Crude Oil Trades Near $45 as China to Boost Commodity Imports

March 5 -- Crude oil traded near $45 a barrel, after climbing in the past two days, as China plans to increase imports of commodities.

The world’s second-largest oil consumer will boost stockpiles of economically strategic materials, Premier Wen Jiabao said in Beijing today. Prices climbed 9 percent yesterday after an official said the country may add to their stimulus plan. A U.S. government report yesterday showed an unexpected drop in crude inventories.

“If these efforts to stockpile crude oil and oil products become a reality then it raises China’s apparent demand,” said Victor Shum, a senior principal at Purvin & Gertz Inc. in Singapore. “In terms of a global impact, it will certainly tighten up the supply and demand situation.”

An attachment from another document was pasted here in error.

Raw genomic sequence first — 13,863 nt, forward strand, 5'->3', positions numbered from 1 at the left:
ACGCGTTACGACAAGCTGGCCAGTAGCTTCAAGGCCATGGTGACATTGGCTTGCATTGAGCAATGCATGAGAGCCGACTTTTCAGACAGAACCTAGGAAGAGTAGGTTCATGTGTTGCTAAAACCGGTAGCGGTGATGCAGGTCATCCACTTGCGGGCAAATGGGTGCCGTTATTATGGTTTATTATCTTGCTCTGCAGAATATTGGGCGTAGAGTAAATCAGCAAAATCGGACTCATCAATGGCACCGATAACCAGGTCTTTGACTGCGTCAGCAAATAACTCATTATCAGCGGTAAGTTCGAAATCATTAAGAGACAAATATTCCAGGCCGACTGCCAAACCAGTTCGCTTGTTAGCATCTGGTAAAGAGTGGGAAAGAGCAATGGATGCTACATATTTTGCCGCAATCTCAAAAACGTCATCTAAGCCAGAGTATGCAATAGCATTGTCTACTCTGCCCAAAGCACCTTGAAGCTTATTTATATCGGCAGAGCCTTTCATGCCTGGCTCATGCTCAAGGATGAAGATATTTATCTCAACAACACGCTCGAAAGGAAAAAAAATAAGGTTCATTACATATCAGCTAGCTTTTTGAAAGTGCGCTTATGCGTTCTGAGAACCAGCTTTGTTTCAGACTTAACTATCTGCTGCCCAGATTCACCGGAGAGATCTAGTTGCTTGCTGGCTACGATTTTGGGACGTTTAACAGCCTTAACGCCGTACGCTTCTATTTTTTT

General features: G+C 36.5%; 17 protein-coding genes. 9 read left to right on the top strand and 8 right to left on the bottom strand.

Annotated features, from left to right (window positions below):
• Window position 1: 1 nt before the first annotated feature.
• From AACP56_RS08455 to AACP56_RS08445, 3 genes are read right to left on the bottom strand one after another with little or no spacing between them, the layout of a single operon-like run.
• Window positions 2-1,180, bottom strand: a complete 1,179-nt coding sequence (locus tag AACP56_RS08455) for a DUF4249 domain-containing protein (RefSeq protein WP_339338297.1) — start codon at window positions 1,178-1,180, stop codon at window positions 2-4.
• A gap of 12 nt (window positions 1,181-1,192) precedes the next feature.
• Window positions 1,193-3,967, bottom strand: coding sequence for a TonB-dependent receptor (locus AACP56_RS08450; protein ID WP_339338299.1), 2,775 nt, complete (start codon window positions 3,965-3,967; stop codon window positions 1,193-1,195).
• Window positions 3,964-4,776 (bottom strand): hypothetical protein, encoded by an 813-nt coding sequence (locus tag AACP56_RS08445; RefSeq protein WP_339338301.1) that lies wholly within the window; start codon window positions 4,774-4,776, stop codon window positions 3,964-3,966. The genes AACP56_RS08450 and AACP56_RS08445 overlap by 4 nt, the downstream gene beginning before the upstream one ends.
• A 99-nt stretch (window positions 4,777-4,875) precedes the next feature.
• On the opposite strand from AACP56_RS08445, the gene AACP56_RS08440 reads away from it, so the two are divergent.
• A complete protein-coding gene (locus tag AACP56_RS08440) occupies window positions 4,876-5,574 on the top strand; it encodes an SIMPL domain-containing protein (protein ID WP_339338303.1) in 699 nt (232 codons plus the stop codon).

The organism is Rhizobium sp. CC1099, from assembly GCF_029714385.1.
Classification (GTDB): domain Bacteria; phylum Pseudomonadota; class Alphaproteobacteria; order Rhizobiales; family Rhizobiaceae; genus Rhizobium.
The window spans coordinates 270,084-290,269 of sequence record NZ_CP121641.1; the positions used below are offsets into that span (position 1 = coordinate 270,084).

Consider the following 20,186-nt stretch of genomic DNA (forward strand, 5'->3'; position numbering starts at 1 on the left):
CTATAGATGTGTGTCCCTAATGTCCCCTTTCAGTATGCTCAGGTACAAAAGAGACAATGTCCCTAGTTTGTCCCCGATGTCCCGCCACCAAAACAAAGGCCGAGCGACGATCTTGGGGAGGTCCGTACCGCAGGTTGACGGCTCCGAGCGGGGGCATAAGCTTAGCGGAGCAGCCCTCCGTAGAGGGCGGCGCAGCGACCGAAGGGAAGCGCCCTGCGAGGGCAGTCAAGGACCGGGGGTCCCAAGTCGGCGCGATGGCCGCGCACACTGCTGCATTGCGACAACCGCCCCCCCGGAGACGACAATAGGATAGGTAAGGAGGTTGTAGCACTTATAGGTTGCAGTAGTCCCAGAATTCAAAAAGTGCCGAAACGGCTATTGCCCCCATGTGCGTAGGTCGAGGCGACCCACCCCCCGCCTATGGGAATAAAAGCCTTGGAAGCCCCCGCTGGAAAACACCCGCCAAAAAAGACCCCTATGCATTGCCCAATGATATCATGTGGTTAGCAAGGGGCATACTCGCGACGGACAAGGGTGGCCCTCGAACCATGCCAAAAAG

Crude oil for April delivery was at $44.92 a barrel, down 46 cents, in electronic trading on the New York Mercantile Exchange at 1:29 p.m. Singapore time. Yesterday, futures rose $3.73 to $45.38. Prices are down 69 percent from the record high of $147.27 a barrel reached on July 11.

China will “significantly increase” investments in 2009 to counter a slowdown in the world’s third-biggest economy, Wen said in the work report, presented to the National People’s Congress. He didn’t announce a bigger stimulus package.

Commodities yesterday had their biggest increase since Dec. 31. The Reuters/Jefferies CRB Index of 19 raw materials rose 7.78, or 3.8 percent, to 211.45.


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